Khalifa Haftar develops parallel economic systems in Libya

This post has already been read 231 times!

A central bank of eastern Libya controlled by LNA’s leader Khalifa Haftar stepped up deliveries of new banknotes from Russia this year as he accelerates his offensive on Tripoli to overthrow internationally recognized Government of National Accord (GNA) in Tripoli and usurp power in the state.

On November 1st, 2019 The Times of Malta reported that the security authorities of Malta had seized a huge shipment of unofficial Libyan currency, printed in Russia, heading for areas under control of warlord Khalifa Haftar. The currency was packed in two 2000-cubic-feet containers, and was seized during a stopover in Malta. 

By seizing the cargo, Malta enforced UN resolutions on Libya.

According to Reuter’s sources, a total of 10 billion dinars had arrived at the bank from Russia. Nearly 4.5 billion Libyan dinars ($3.22 billion) were dispatched in four shipments from February to June. The sums in 2017, 2018, and 2019 were 4 billion, 2.377 billion and 4.428 billion dinars respectively, amounting to a total of 10.805 billion dinars.

Haftar’s central bank is known to have started receiving banknotes from Russia in 2016. 

The new banknotes appear to push the total quantity of dinars ordered from Russia since 2016 above the 10 billion, and underscore the dependence of eastern factions on the deliveries. Libyan side does not control printing, so the Kremlin get opportunity to produce unlimited numbers of banknotes for its politic operations in this country and even overthrow him in case of emergency. 

A public customs database of Russia showed that 175.7 tones of banknotes had been shipped from Russia to Libya in 2016, about 24 tones more than in 2018.

The transitional government in East Libya by Abdella at-Tani started ordering banknotes from Russia as a liquidity crisis across Libya worsened in 2016, using them to pay state employees and interest on the bonds. According to reliable sources, banknotes were published on state-own company  Goznak that prints roubles – Russia’s official currency. So, the contract on printing currency was approved on the highest level in the Kremlin. Ramzi al-Agha, head of the eastern central bank’s division, said that the bank had contracts for the provision of between 8 to 9 billion dinars from Russia.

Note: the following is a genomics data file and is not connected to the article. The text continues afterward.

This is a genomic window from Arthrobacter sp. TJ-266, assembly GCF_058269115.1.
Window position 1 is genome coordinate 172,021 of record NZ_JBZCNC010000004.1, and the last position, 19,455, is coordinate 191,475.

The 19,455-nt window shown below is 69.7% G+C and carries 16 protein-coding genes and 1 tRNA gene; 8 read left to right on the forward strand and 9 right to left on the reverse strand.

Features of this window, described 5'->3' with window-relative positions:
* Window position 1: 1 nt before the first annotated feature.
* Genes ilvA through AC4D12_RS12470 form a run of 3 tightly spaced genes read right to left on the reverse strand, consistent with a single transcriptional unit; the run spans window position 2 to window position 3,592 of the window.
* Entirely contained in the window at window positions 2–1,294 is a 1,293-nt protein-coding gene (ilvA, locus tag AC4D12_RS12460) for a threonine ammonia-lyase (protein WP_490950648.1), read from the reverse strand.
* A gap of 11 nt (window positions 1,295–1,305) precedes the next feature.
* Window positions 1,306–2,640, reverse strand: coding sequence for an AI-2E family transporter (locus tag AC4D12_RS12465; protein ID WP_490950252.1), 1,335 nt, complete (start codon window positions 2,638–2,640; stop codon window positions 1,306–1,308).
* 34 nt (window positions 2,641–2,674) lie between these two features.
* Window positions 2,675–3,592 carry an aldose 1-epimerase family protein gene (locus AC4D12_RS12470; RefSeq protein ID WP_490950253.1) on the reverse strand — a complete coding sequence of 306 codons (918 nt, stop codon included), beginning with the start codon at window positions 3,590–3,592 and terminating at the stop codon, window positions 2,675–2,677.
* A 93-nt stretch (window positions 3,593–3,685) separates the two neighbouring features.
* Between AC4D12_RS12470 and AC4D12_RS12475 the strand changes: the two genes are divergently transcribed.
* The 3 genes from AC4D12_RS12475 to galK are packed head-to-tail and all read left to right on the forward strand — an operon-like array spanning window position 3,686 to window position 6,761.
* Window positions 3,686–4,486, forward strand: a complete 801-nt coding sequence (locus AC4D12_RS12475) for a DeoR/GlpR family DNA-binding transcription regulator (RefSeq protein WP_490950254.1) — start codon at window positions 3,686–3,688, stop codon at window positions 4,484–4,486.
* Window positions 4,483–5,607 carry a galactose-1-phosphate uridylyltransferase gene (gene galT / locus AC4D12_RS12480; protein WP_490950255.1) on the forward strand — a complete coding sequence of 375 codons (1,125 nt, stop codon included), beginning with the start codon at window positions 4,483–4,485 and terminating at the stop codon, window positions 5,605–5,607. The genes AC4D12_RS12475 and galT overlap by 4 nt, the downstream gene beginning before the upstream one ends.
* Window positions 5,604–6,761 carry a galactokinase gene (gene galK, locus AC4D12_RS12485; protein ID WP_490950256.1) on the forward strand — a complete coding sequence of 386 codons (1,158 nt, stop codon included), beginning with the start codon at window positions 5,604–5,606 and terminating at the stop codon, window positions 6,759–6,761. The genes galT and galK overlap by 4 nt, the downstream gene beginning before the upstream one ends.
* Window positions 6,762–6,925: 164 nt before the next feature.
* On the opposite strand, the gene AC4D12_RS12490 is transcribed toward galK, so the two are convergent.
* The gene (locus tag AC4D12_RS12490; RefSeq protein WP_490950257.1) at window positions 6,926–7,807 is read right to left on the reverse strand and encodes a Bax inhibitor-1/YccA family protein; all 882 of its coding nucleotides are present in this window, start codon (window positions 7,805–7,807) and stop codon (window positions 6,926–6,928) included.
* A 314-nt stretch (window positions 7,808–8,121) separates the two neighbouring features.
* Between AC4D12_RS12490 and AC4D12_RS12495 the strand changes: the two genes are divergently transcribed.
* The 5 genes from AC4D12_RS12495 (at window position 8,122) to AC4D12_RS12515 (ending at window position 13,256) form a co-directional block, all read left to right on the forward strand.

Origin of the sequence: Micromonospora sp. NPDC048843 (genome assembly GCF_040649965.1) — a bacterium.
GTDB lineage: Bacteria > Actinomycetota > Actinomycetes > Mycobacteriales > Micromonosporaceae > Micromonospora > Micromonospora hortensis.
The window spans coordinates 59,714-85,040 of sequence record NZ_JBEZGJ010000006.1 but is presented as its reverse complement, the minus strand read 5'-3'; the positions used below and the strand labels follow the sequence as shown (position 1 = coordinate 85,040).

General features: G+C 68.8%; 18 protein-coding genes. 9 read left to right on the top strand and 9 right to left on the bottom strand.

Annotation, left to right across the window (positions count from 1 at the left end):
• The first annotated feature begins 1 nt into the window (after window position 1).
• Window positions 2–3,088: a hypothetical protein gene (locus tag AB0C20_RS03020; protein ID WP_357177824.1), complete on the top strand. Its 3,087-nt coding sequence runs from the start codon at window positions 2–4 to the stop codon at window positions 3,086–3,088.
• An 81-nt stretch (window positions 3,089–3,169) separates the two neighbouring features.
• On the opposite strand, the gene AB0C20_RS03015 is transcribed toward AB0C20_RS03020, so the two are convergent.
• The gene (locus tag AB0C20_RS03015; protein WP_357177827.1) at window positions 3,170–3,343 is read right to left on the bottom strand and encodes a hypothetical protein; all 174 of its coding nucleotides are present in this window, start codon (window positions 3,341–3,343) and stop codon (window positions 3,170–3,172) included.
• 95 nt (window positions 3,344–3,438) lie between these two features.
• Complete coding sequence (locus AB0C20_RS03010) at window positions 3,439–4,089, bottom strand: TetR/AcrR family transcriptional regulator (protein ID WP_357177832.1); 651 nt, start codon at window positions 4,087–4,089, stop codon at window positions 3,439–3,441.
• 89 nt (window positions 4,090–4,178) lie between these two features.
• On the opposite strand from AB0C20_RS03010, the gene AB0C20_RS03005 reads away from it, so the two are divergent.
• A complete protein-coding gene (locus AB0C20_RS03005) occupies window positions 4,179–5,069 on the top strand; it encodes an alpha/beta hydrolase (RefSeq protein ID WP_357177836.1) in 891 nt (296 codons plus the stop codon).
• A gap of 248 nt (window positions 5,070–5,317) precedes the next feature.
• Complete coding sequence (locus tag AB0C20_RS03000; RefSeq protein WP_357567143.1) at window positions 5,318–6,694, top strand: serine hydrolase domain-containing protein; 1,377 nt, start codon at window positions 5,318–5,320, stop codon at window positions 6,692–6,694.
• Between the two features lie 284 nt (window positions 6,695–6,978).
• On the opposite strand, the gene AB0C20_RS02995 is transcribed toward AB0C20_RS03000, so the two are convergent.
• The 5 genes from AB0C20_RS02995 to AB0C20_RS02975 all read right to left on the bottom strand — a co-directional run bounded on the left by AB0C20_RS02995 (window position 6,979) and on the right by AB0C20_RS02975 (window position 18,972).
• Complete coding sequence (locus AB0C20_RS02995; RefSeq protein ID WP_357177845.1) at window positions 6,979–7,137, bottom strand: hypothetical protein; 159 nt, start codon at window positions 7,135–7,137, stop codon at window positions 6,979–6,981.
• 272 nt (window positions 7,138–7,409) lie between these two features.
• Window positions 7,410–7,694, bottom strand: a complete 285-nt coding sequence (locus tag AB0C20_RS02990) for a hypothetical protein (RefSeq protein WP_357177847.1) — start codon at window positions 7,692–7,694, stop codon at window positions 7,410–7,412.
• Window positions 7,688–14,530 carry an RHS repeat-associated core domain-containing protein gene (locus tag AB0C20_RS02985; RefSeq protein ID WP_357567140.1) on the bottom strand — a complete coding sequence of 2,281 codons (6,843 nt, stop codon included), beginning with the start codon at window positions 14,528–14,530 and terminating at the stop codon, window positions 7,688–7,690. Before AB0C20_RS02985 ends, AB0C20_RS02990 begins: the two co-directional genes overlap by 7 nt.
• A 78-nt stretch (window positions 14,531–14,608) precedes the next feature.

The Tripoli central bank (GNA control) has received occasional shipments of dinars printed in Britain. The British and Russian printed banknotes look very similar but have slight differences in design. But the printing of banknotes in Russia could undermine Libyan economy .

Deliveries of new banknotes from Russia for Haftar were stepped up before and after eastern-based warlord launched a military offensive to capture Tripoli. Haftar launched his campaign in early April. 

Printed in Russia banknotes will help to pay for the loyalty of Haftar’s fighters and local tribal leaders who stand with LNA’s warlord. In this way the Kremlin does not expend rubles or foreign currencies like euro, pounds or dollars. Russia provides financial aid to LNA warlord with bogus banknotes that in reality cost the price of their paper and printing work. 

WARNING: By its support Russia is trying to push Libya under Khalifa Haftar power. This will lead to Russian influence on the world oil prices through the control of oil producing and export amounts and also to signing an agreement to set military sea base on Mediterranean. 
Libya, which is located near Italy, has emerged as one of the sources of the migrant influx to Europe. So, financing active radical developments in this country, the Kremlin could direct a massive wave of refugees to destabilize Europe.
Russia, as a strategic player in Libya, will be given another advantage in political negotiations with EU Mediterranean members, as the latter is holding interest in stabilizing the situation in Libya to stop a mass influx of refugees. By backing Haftar’s self-styled LNA, Moscow is in hopes of seizing control over a critical refugee transit route to Europe.

Post Author: Intercourier

Leave a Reply